The Theoretical IRR is a formulaic guideline based on an extrapolation of the normalized, historical earnings trend of the catalog. The Theoretical IRR is not a guarantee of future performance. It should be used for comparison purposes only. Each catalog has its own risk factors and the Theoretical IRR is not based upon a specific analysis of this catalog. Click here to view the basis for all Theoretical IRR calculations.
Historic royalty income is no indication of future royalty income. Future royalty income is dependent upon future sales and licensing revenue generated by the sound recordings or compositions associated with this listing.
“Roger That” was released in 2010 as the third single from the group’s debut collaboration album We Are Young Money. The group consists of artists signed to Lil Wayne’s label Young Money Entertainment, and “Roger That” features Lil Wayne, Nicki Minaj, and Tyga.
The single debuted at No. 1 on the Billboard Hot Rap Songs chart and topped out at No. 56 on the Hot 100. The album We Are Young Money also charted impressively at No. 6 on Billboard 200 and is certified Gold by the RIAA. The video for “Roger That” has nearly 20 million views on YouTube, while the track has amassed over 6 million Spotify spins.
In the last 12 months, the vast majority of royalties for “Roger That” came from streaming sources, at 90%. Pandora leads the way with streaming revenue, followed by Apple Music, YouTube, and Spotify.
Hip-Hop and R&B.Hip-hop/R&B overtook rock in 2017 as the most popular genre of music in the U.S. Now, in the first half of 2018, it accounts for 31% of all music consumption. According to the Nielsen report, total consumption of Urban songs (Hip-Hop/Rap and R&B) grew by 18% in both sales and streams. "Roger That" is a perfect example of these two trends: hip-hop and streaming's growth worldwide. Streaming accounts for 90% of this song’s earnings in the last 12 months.
Public performance royalties are payments made by radio stations, hotels, restaurants, night clubs, etc. to the composition copyright holder(s) for each public performance of the copyrighted work. In the U.S., public performance royalties are typically paid to performing rights organizations (e.g., ASCAP, BMI) who then distribute the royalties to the copyright holder(s).
Mechanical royalties are royalties deriving from per-unit payments made by recording companies or digital download providers to the composition copyright holder(s) for every purchase of a sound recording that reproduces the copyrighted composition.
Non-interactive digital performance royalties are payments made by non-interactive music services (i.e. those that mimic the experience of a radio broadcast) of a statutorily-set amount (on either a per-play or annual basis—depending on the type of service) to SoundExchange for the benefit of the sound recording copyright holder and the performing artists for the right to perform the copyrighted sound recording via non-interactive, digital means.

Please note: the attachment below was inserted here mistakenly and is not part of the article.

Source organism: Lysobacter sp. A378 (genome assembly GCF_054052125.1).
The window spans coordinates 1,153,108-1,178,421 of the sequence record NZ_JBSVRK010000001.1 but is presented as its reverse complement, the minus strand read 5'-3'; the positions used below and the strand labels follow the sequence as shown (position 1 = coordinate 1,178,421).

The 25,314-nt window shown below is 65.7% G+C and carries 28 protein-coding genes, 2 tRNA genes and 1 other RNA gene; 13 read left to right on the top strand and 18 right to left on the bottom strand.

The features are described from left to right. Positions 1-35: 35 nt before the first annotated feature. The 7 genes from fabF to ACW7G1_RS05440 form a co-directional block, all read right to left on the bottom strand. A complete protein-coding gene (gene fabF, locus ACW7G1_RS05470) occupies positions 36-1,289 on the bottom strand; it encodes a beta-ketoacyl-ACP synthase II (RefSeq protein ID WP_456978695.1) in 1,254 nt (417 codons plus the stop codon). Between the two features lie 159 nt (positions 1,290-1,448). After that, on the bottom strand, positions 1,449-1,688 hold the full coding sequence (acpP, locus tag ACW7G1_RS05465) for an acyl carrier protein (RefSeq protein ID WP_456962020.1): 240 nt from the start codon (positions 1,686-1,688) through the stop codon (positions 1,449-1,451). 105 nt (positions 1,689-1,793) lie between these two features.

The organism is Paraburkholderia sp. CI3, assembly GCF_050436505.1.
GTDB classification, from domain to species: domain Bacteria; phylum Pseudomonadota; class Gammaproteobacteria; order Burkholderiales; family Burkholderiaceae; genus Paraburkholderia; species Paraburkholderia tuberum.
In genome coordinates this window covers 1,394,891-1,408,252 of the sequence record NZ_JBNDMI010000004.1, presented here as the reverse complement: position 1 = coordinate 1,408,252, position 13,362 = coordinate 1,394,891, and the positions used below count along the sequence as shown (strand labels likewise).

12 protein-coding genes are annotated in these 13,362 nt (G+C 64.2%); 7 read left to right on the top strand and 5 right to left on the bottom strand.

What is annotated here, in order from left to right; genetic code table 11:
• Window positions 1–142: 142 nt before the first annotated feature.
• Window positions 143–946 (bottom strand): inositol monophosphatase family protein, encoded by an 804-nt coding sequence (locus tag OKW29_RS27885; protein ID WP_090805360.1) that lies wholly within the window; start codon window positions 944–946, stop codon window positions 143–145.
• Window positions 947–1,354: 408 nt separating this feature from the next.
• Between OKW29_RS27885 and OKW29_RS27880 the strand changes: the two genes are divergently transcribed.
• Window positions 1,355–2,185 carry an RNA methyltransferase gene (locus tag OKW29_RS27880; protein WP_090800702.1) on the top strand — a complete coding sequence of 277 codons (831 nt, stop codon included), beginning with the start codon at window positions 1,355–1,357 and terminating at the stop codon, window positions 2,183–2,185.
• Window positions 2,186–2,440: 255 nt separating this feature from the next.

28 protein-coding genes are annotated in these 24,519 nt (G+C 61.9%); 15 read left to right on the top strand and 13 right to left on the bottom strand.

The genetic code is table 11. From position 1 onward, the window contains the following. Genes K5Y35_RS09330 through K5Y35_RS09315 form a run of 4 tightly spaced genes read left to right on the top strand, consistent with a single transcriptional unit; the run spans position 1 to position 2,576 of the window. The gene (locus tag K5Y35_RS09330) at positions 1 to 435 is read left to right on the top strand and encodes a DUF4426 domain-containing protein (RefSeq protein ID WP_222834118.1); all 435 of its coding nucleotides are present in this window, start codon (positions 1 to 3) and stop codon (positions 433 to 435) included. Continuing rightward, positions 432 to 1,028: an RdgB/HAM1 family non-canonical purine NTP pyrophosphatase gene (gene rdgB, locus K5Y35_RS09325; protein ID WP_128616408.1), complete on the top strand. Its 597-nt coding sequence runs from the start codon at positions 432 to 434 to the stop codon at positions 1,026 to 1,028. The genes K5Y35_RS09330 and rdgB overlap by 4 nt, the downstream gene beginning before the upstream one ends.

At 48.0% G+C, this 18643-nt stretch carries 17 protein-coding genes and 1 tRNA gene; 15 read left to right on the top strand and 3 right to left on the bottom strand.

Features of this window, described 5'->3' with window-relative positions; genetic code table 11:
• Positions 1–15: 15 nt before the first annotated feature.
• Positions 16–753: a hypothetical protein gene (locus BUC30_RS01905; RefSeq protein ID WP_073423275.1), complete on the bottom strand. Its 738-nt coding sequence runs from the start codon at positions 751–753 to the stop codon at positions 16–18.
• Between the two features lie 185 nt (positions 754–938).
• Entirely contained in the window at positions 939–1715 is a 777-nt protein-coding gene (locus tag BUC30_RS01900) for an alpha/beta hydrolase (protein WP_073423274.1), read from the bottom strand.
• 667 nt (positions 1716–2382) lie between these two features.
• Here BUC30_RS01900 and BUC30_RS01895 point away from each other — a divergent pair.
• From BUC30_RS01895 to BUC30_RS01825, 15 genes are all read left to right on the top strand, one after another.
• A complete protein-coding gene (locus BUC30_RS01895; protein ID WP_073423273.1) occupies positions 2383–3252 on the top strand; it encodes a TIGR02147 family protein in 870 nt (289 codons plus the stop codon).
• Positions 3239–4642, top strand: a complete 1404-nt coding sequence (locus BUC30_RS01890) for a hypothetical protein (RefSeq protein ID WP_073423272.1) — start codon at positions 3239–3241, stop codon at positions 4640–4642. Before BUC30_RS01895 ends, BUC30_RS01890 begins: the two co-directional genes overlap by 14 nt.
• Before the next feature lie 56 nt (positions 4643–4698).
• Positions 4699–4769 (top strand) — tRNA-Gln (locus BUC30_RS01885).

non-interactive digital performance royalties
The royalties owed to the creator(s) of a musical composition which are paid in return for the right to reproduce, distribute, or perform the copyrighted work.
A musical composition is one of the two copyrightable parts of a recorded song. It consists of the song's music, including any accompanying words, (i.e. the portion of a song that is capable of being fully expressed as sheet music) and is separate from any particular recording of the song or its performance by any particular artist.
A sound recording is one of the two copyrightable portions of a recorded song. It results from the fixation of a series of musical, spoken, or other sounds in a tangible (at least momentarily permanent) medium.
The portion of royalties owed to the owner of a sound recording. The owner may the performing artist, the producer, or another party (such as a record label) who contractually acquired the ownership of the copyrighted work (e.g., through a recording agreement), owns it by virtue of an employer-employee relationship with the creator(s) of the work, or specially commissioned the work.
rights owner's share
The portion of royalties owed to the performers of a sound recording in return for the right to perform the copyrighted work via non-interactive, digital services (e.g., Pandora, Spotify).
The portion of royalties owed to the music publisher which are paid in return for the right to reproduce, distribute, or perform a copyrighted musical composition, arising from a contractual obligation (i.e. a publishing agreement) or employer-employee relationship with the creator of composition (i.e. the songwriter(s)).
If an asset requires splitting up a catalog by works or percentages, Royalty Exchange may need to provide royalty accounting services to the buyer, seller, or both. This is because the royalty distributor may not be able to split royalties as intended by the asset transfer. Royalty Exchange's involvement helps to ensure accurate royalty payments. It also helps assure buyers and sellers that they are not missing out on potential earnings.
The accounting process often involves manual spreadsheet work and coordinating with royalty distributors. Royalty Exchange's goal is for the accounting service to be temporary. We plan to work with distributors to find solutions that will allow us to revert accounting and payment obligations back to the distributor, removing ourselves from the process. In the meantime, we've instituted the 5% fee to help offset costs in the manual accounting.
Please see the sample accounting agreement document for reference.
Why does Royalty Exchange need to account?
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